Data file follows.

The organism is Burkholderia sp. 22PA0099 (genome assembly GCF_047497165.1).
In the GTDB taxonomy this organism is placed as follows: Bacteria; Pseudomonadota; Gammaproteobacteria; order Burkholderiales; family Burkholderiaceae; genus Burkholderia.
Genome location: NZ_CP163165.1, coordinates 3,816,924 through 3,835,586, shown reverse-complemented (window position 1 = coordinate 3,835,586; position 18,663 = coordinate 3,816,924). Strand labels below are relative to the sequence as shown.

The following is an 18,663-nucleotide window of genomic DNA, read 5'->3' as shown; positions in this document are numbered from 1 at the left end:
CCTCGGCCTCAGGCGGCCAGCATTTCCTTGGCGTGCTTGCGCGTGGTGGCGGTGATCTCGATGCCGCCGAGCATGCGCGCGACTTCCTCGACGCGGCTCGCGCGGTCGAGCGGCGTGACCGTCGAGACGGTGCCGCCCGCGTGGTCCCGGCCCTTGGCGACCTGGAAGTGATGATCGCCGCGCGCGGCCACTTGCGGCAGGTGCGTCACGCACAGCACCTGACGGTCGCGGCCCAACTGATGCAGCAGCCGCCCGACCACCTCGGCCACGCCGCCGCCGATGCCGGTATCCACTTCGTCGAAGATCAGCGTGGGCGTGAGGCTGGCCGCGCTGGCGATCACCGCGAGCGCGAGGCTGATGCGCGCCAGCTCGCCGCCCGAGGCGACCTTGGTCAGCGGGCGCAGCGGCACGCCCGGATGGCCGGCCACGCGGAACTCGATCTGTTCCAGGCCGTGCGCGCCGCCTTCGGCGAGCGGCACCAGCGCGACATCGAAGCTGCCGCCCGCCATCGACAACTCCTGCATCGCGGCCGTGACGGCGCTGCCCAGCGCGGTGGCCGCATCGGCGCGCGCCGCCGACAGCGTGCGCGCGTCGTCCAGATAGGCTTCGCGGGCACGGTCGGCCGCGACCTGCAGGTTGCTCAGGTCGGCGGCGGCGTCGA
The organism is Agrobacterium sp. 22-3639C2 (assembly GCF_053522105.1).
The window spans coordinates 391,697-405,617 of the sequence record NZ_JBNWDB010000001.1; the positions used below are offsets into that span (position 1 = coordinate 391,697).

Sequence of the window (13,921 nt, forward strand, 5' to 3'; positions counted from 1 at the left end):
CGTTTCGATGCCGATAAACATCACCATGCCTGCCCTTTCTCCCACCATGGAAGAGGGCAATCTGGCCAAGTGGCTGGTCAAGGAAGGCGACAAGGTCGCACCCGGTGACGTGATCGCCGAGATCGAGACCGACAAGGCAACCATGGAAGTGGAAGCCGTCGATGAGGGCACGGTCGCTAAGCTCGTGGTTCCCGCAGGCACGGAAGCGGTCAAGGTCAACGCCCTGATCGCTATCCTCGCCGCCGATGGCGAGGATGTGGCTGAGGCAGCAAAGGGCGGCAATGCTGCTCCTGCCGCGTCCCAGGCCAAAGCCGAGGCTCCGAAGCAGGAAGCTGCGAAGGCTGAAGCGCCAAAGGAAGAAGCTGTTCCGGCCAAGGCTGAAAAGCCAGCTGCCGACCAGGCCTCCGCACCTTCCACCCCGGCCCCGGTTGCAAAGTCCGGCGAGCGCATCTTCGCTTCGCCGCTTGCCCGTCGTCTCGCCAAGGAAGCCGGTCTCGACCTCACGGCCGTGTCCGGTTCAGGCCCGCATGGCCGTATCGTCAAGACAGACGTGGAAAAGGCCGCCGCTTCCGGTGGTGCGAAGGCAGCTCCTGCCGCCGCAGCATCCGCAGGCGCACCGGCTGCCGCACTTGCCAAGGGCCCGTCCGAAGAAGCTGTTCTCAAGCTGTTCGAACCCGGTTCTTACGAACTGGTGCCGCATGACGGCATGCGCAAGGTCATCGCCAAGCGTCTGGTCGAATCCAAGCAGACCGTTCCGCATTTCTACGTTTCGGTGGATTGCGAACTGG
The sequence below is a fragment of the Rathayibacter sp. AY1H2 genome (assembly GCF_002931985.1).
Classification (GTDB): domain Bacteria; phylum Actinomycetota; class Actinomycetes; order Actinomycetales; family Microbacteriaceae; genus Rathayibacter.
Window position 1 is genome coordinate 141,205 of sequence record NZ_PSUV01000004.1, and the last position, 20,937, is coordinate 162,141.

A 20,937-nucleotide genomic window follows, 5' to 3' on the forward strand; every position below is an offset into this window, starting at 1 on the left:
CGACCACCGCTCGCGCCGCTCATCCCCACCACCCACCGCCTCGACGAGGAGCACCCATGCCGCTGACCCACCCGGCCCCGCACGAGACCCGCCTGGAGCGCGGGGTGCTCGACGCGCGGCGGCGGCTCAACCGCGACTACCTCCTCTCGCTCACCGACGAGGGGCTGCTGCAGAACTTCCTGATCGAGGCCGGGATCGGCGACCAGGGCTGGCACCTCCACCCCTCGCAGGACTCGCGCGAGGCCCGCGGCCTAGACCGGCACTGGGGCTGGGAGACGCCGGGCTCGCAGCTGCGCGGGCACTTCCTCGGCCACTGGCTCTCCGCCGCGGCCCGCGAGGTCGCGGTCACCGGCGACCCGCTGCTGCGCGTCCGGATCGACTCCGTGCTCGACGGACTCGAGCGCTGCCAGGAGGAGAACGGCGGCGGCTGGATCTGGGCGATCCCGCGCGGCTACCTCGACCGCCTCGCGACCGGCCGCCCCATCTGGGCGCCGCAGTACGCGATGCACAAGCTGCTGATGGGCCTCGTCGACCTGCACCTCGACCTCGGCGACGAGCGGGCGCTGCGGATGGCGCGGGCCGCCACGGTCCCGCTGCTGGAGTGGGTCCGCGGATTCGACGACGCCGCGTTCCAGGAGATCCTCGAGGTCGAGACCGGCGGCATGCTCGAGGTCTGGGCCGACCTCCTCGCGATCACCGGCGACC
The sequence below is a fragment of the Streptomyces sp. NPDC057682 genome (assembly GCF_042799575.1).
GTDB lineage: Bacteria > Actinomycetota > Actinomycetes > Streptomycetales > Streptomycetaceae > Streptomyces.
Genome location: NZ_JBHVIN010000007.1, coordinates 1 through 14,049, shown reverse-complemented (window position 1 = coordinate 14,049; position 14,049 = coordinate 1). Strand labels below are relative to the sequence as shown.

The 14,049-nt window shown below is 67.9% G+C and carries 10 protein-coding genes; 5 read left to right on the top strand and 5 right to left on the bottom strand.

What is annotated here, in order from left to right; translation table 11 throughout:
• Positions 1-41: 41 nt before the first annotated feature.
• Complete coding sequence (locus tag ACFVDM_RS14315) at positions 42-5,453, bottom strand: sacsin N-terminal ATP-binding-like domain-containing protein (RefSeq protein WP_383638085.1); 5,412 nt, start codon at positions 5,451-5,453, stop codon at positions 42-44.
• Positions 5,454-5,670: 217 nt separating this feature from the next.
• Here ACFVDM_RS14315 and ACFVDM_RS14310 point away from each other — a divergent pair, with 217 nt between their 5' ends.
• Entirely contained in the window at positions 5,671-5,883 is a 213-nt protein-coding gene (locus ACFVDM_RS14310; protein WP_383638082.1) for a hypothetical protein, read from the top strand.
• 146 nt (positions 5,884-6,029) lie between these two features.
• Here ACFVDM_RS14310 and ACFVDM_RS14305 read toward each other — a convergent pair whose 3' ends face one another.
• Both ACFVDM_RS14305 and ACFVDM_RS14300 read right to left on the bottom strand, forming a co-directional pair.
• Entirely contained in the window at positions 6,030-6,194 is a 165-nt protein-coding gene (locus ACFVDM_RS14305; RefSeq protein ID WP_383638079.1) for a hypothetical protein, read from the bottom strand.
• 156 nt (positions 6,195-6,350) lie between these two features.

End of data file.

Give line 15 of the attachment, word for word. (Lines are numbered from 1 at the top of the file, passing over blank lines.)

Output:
The sequence below is a fragment of the Streptomyces sp. NPDC057682 genome (assembly GCF_042799575.1).